The story unfolds in classic Tarantino style; in the three-hour “roadshow edition” (featuring extra footage, a musical interlude, and an intermission), almost everything before the break consists of talking, and everything after it consists of action. Dialog-heavy sequences almost always live and die on the actors performing them, doubly so in QT’s efforts. Much of the cast are veterans of previous Tarantino films–Madsen and Roth have been with him since Reservoir Dogs, Jackson since Pulp Fiction–even minor players such as Dana Gourrier and Zoë Bell. Something about working with him seems to fire up his frequent collaborators; Jackson in particular, who seems more engaged with his material than he has in other recent projects such as Oldboy. But the standout here is Leigh, who interprets Daisy as a nexus of chaos given human form.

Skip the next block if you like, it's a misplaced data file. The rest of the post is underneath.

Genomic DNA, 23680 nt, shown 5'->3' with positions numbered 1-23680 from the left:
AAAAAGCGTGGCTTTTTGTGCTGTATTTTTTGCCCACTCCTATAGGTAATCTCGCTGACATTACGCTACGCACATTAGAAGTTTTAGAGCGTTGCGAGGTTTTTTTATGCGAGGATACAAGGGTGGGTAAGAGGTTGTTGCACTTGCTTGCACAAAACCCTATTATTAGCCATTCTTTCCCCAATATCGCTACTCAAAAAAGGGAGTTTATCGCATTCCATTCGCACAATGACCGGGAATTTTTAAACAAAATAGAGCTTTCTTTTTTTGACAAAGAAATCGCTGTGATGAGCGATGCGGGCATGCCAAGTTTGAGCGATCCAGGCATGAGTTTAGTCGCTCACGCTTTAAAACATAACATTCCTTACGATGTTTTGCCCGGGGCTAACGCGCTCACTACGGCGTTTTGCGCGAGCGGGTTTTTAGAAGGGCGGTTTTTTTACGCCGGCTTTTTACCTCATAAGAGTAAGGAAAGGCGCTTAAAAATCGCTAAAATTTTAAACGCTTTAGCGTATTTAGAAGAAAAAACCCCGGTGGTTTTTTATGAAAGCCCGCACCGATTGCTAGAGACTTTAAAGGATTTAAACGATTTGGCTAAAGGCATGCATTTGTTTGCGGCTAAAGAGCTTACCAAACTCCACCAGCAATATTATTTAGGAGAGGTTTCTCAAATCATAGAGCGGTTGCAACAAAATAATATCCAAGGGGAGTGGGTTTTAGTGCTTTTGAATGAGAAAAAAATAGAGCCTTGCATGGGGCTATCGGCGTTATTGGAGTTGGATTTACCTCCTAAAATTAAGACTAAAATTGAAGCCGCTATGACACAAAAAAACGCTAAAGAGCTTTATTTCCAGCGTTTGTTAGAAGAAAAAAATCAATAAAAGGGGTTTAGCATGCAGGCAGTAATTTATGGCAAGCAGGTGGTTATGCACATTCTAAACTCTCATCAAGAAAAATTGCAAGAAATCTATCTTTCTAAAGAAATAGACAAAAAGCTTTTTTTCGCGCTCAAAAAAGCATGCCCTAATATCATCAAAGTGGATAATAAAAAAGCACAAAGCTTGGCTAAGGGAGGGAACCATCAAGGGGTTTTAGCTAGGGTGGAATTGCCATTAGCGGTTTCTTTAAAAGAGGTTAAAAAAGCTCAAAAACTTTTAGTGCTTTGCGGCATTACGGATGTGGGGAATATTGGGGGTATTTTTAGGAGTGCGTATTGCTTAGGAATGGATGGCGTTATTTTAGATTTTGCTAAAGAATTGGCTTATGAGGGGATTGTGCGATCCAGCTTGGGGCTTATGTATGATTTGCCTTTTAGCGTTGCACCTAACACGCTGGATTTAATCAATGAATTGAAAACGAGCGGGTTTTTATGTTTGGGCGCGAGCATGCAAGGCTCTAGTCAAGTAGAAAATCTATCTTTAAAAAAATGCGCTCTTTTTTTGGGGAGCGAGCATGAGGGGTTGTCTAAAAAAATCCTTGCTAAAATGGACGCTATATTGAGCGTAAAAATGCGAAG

Tarantino returns the favor by giving the cast great material to work with: meaty dialog and vivid characterization. None of the dramatis personae are heroes or even particularly sympathetic; instead, they’re bastards and psychopaths to a man (and woman). Russell, ostensibly on the side of the law, spends much of his time beating up Leigh; Jackson’s true self hides behind a well-constructed veneer that’s nevertheless as fake as Roth’s Monty Python accent. With the assistance of Morricone’s creeping sinister score, Tarantino never allows the audience to become too comfortable with this lot, with new information constantly forcing us to re-assess what we think we already know. Of course, everything eventually goes south, but there’s no catharsis in the graphic violence that ensues, no sense of karma or justice playing out.